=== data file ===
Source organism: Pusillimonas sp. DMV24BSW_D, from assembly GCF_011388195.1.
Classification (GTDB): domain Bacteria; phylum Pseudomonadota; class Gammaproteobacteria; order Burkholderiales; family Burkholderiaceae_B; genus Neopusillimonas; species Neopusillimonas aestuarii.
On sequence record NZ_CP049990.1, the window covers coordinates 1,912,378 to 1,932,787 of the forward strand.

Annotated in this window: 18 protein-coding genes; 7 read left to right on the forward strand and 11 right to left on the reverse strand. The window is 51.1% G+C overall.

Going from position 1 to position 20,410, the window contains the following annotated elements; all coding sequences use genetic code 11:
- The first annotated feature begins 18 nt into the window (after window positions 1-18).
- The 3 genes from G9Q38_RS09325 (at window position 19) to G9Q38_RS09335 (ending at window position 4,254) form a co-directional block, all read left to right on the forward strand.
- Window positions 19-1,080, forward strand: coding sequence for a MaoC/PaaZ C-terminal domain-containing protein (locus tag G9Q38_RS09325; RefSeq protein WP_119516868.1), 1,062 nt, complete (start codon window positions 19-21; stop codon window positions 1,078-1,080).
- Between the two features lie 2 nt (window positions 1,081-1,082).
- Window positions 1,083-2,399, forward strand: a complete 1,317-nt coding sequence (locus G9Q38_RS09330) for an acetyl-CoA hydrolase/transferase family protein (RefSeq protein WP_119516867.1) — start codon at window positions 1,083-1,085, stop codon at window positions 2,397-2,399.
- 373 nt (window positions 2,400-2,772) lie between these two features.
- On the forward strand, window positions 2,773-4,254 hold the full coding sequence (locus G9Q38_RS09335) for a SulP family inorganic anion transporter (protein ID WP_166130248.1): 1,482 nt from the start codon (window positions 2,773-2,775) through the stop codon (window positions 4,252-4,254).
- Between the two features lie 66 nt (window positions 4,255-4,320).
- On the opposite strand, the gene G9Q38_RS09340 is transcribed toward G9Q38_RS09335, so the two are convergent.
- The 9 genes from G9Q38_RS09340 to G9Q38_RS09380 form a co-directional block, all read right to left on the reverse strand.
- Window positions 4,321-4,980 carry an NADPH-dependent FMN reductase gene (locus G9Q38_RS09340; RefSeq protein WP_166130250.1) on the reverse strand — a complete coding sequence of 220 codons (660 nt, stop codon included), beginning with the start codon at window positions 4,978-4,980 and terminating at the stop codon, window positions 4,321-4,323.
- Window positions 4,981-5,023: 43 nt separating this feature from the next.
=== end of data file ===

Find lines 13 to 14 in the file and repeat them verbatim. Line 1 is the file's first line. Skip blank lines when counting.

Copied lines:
- Between the two features lie 66 nt (window positions 4,255-4,320).
- On the opposite strand, the gene G9Q38_RS09340 is transcribed toward G9Q38_RS09335, so the two are convergent.